- Would a flood into the safe haven of the Japanese yen result in renewed jawboning / currency intervention / monetary easing from the Bank of Japan?
As shown with Sterling/Dollar 1 month options, with all these uncertainties over the impact on major currencies, the one big winner would be volatility. There are many questions posed by the prospect of a Brexit and major forex markets could take weeks to settle down. It could be a while before traders are confident with the re-pricing of not only sterling, but also currencies such as the euro, Swissy, the yen and the dollar.
Impact of a Brexit on Equities
UK equities would come under pressure in the event of a Brexit. The negative affect of the economic and political uncertainty in the UK, would impact across UK assets. If there is a flight to safety, a Brexit would therefore be negative for UK equities which are a relatively higher risk asset class. According to UBS the FTSE 100 could fall as much as 10% in the next year if the UK votes to leave the EU on 23rd June.
However, within this there are likely to be winners and losers, at least on a relative basis. Around three quarters of the revenues in FTSE 100 companies are generated abroad, with the significant weighting in the mining and oil & gas sectors being a key factor. Subsequently, this large proportion of international revenues would benefit from a sharp weakening of sterling which translates positively when exchanged back into sterling. Furthermore, some of the biggest dividend payers in the UK are dollar based and these would also benefit from the sterling weakness. According to MorningStar, two fifths of UK dividends (of FTSE 350 companies) are paid in dollars and would therefore benefit from sterling weakness (on relative dollar strength). These stocks are likely to outperform.
Despite this though, there are likely to be companies that significantly underperform too. Stocks with sizeable exposure to the UK economy will be targeted if the UK moves into recession. Also, any company with significant links to European trade can be expected to come under selling pressure as the negative impact on the EU is also factored in.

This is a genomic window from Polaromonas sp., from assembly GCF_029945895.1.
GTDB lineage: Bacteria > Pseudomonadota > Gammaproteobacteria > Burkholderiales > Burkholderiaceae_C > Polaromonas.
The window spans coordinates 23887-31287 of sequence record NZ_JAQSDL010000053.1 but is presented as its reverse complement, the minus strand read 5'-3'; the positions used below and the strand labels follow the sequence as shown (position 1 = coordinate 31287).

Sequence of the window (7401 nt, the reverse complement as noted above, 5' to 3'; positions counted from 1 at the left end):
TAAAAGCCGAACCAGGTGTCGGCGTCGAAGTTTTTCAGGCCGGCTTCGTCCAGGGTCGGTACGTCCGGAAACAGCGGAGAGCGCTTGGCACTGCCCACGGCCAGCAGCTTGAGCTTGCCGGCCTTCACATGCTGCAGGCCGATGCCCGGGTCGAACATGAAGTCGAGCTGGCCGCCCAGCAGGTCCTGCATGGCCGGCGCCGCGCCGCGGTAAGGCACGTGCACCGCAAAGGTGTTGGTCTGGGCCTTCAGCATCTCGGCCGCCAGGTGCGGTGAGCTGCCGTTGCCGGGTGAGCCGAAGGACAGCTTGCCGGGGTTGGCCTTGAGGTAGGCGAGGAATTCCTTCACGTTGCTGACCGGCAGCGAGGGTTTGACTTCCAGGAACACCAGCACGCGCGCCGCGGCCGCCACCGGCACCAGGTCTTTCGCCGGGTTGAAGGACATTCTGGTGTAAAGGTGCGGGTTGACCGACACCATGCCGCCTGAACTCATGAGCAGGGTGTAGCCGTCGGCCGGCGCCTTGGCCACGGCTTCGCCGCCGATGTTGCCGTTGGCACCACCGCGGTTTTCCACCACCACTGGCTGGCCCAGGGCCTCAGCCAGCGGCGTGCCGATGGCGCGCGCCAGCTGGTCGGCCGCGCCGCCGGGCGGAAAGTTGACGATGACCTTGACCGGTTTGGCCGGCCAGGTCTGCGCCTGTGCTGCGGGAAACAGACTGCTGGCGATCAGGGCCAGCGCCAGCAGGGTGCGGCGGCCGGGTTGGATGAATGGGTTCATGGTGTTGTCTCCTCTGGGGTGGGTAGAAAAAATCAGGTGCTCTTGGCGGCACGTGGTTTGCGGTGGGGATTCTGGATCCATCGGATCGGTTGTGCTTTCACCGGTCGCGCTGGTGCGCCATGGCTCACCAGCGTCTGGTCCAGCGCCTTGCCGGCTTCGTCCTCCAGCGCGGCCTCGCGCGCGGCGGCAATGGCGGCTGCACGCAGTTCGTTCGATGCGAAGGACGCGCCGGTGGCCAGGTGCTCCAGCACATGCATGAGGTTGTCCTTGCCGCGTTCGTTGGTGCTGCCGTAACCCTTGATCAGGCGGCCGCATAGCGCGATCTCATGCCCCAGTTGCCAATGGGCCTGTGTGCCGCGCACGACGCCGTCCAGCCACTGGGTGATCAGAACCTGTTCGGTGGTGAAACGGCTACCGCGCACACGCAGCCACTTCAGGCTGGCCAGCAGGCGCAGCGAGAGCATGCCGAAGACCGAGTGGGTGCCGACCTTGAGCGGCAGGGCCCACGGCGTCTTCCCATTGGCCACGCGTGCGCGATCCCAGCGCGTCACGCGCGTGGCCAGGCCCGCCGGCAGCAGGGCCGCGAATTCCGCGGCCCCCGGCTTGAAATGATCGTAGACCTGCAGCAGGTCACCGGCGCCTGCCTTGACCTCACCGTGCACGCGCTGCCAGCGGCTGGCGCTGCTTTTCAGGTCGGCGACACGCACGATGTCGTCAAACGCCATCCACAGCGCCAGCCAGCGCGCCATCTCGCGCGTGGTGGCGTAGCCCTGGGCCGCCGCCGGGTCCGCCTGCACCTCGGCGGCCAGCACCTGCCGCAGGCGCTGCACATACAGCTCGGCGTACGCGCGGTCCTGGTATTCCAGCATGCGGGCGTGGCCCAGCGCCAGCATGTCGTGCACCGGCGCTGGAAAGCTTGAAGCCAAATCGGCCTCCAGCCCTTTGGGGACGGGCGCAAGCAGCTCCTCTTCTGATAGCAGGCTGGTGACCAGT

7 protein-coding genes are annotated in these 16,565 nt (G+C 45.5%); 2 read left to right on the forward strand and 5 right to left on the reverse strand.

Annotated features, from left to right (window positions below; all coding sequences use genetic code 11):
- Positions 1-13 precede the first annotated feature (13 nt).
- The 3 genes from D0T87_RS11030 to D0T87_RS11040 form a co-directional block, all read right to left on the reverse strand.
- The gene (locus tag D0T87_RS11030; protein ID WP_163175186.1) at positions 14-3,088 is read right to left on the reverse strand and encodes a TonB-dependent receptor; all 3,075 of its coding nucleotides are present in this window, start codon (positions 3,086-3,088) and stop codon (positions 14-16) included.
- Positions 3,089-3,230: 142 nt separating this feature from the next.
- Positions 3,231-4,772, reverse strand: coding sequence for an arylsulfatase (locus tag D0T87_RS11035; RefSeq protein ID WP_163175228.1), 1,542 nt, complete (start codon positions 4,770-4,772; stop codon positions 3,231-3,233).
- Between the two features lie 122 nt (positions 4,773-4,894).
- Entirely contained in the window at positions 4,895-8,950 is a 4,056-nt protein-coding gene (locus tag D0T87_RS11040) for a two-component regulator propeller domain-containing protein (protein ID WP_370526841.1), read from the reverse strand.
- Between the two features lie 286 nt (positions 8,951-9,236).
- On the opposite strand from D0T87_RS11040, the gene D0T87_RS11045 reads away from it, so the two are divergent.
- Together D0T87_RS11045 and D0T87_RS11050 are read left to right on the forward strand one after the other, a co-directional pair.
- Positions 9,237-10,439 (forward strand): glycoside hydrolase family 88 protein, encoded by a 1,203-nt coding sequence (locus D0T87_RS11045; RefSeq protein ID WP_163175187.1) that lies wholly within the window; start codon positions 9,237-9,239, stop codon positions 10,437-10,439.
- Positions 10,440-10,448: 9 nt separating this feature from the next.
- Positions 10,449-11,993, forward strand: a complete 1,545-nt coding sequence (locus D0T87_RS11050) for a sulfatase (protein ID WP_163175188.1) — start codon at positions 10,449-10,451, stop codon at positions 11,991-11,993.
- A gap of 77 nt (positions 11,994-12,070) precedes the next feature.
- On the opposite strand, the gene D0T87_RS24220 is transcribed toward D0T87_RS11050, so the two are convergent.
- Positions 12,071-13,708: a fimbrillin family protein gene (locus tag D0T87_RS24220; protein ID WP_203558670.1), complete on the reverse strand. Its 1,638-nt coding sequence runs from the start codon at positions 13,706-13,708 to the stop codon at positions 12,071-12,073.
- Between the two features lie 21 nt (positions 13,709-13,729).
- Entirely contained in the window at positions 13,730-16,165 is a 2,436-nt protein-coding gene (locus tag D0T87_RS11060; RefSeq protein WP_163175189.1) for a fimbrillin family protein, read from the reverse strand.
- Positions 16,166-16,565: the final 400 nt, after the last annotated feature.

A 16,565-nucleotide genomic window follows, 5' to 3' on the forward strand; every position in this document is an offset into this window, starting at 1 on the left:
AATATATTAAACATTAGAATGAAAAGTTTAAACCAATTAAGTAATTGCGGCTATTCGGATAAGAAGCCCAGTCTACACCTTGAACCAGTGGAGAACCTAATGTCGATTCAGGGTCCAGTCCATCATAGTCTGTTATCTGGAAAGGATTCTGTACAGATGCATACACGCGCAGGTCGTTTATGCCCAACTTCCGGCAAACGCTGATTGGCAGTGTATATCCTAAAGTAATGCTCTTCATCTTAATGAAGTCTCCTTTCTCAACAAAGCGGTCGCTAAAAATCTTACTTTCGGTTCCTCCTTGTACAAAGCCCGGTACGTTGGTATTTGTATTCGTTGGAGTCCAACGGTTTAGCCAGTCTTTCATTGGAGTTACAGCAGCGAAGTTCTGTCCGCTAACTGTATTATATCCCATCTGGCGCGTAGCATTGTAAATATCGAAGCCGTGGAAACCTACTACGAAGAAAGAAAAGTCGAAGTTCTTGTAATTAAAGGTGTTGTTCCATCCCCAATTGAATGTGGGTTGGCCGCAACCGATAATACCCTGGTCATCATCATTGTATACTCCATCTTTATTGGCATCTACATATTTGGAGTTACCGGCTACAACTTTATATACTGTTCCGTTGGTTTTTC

The FTSE 250 Index (mid-cap stocks) tends to be more linked to the performance of the UK economy than the FTSE 100, with over half the revenue generated by companies in the FTSE 250 being UK based. Therefore if a Brexit does drive and economic slowdown/recession in the UK, the FTSE 250 have greater exposure to UK earnings and would also be expected to underperform the larger cap FTSE 100.
UBS also believes that if the UK votes to remain in the EU, the FTSE 100 could subsequently rally by 5% in the next 12 months.
Impact of a Brexit on Gilts
UK Government bonds could come under pressure in the wake of a vote to leave the EU. Credit rating agency Moodys has already stated that the economic costs of Britain exiting the EU would “outweigh the potential benefits”. If this is the case then a Brexit would put the UK’s Aa1 credit rating by Moodys at risk. The ratings agency has stopped short of putting the UK on “negative watch” so far, but there is clearly a very real risk of a ratings downgrade.
Additionally, if Moodys’ downgrades the UK credit rating, then there is likely to also be a risk that other ratings agencies such as Standard & Poors (currently the UK has a AAA rating but is on negative watch) and Fitch (currently AA+ rating) could change their ratings too.
One or more ratings downgrades, would likely have a negative impact on UK Gilts. Any selling pressure would push Gilt yields higher and subsequently increase the UK Government’s cost of borrowing. This would mean more would be spent on debt servicing and could therefore mean either a reduction in government spending and/or higher taxation.
Impact on House Prices in the UK
The impact on house prices is very much open to debate as there are several conflicting factors here. Initially it is likely that there would be a drop in transactions as the uncertainty takes hold, which would drag prices lower. However, the question is, for how long?
Once the decision is taken to formally leave the EU, according to Article 50 of the EU Treaty, the UK will be completely free of the EU after two years. After this, a significant source of flexible labour for the housebuilding industry that comes with being part of the EU will no longer be available. Subsequently without the Freedom of Movement from the EU, could there be a shortage of labour which subsequently hits the number of houses being built (or should I say even fewer than are currently being built)? This could eventually end up being supportive for house prices.
Furthermore, once the dust settles, international investors would still see the UK market as a safe haven and possibly even use any weakness as an opportunity to buy. With the legal and political advantages still present in the UK, the attractiveness of the UK for overseas buyers who believe that parking their money in housing assets is a good strategy, would still be present. Not only that, once the depreciation in sterling has settled, their dollars, roubles, yuan or whatever currency they are exchanging would be able to buy much more. This could eventually help to drive a house price recovery. A Brexit could mean a wild ride in the coming years for house prices.
Additionally, it has been interesting to note the relative underperformance of the London listed housebuilding stocks on days that that the Leave camp have shown improved ratings in the opinion polls. It is reasonable to assume therefore that the share prices of housebuilders would come under significant pressure in the event of a Brexit.